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The Skene's glands, the largest of the paraurethral glands, have 6–30 ducts merging in the distal urethra.1 They secrete mucoid material with sexual stimulation and are considered homologues of the male prostate. Skene's duct cysts are a rare cause of interlabial mass, especially in newborns.2 There is a variable incidence of 1:2074–7242, but it may be higher than described in the literature. Maternal oestrogen exposure, obstruction or stenosis of the duct and dislocation of the urothelium have been suggested as causes. The true aetiology remains unknown.1
We present a newborn girl found to have a painless bulging interlabial mass (figure 1); the remainder of the examination was normal. Prenatal history was unremarkable. Pelvic ultrasound showed an indeterminate solid isoechoic mass in the region of the urethra, without internal vascularity; no cystic components were identified. Abdominopelvic CT with contrast showed a 7×6×11 mm cystic lesion in the region of the vagina; no contrast enhancement was seen. Pelvic MRI with and without contrast showed an 11×6 mm cystic midline perineal mass in a paraurethral location, without enhancement; there were neither vaginal nor uterine anomalies and no obstruction. Urethral catheterisation was performed under anaesthesia, with some difficulty in identifying the urethral opening, which was located on the right lateral wall of the cystic structure (figure 2). Vaginal patency was verified. Voiding cystourethrogram was normal. Spontaneous resolution had occurred by follow-up.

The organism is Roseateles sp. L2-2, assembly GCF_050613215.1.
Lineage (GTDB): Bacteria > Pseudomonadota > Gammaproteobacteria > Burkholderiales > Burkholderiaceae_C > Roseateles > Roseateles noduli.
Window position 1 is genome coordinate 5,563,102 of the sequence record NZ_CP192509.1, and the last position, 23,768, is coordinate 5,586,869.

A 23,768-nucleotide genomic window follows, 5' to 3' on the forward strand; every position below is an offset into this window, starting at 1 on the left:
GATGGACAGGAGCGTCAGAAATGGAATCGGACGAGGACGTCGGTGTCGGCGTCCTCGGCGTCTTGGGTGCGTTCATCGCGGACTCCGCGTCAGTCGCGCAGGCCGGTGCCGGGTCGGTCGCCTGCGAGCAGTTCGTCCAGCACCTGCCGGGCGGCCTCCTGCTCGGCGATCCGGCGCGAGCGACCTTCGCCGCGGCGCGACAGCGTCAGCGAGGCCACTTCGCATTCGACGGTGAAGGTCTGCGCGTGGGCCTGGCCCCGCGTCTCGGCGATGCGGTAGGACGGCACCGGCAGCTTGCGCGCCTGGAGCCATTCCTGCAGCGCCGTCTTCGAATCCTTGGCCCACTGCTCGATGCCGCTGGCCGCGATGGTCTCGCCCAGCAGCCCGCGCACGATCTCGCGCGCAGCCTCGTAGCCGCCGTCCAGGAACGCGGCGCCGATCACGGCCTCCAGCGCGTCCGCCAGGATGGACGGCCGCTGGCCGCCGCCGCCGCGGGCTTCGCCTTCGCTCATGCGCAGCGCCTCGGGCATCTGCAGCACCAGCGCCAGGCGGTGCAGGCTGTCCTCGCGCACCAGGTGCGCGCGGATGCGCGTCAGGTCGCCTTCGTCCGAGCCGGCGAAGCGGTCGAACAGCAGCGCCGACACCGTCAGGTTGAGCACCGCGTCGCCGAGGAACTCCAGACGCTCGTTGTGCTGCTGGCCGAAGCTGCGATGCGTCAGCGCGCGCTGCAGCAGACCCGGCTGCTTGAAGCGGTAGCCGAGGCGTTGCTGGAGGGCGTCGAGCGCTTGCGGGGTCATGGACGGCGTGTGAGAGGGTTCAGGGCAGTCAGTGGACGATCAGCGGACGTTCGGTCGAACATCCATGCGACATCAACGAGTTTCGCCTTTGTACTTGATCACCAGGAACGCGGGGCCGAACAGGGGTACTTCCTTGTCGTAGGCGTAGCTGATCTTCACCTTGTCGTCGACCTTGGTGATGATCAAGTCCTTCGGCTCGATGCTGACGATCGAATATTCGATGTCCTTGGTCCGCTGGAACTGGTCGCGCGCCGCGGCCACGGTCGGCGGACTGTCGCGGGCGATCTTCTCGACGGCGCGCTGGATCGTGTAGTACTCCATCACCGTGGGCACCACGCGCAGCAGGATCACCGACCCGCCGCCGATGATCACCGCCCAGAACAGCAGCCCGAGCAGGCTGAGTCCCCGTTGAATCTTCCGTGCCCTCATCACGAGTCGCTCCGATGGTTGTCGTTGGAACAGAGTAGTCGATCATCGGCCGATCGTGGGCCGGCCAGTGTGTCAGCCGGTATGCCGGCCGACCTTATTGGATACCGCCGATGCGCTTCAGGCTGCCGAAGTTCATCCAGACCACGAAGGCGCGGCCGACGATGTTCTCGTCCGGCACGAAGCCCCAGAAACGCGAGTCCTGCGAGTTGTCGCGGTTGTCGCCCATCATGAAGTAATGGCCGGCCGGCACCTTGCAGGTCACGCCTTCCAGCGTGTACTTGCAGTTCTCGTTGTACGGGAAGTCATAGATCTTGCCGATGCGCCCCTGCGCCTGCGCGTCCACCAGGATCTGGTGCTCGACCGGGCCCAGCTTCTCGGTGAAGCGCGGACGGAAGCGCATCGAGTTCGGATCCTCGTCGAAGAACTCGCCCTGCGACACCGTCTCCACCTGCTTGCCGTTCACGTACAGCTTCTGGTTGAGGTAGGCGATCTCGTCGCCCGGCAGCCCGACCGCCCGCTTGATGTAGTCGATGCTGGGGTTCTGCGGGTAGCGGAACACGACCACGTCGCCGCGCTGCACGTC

Displacement of the urethral meatus by the mass is a distinctive feature of paraurethral cysts.
Urinary obstruction should be rule out to provide prompt appropriate management.
The incidence of Skene's gland cysts may be higher than reported in the literature.
Competing interests None declared.
Patient consent Obtained.
Provenance and peer review Not commissioned; externally peer reviewed.
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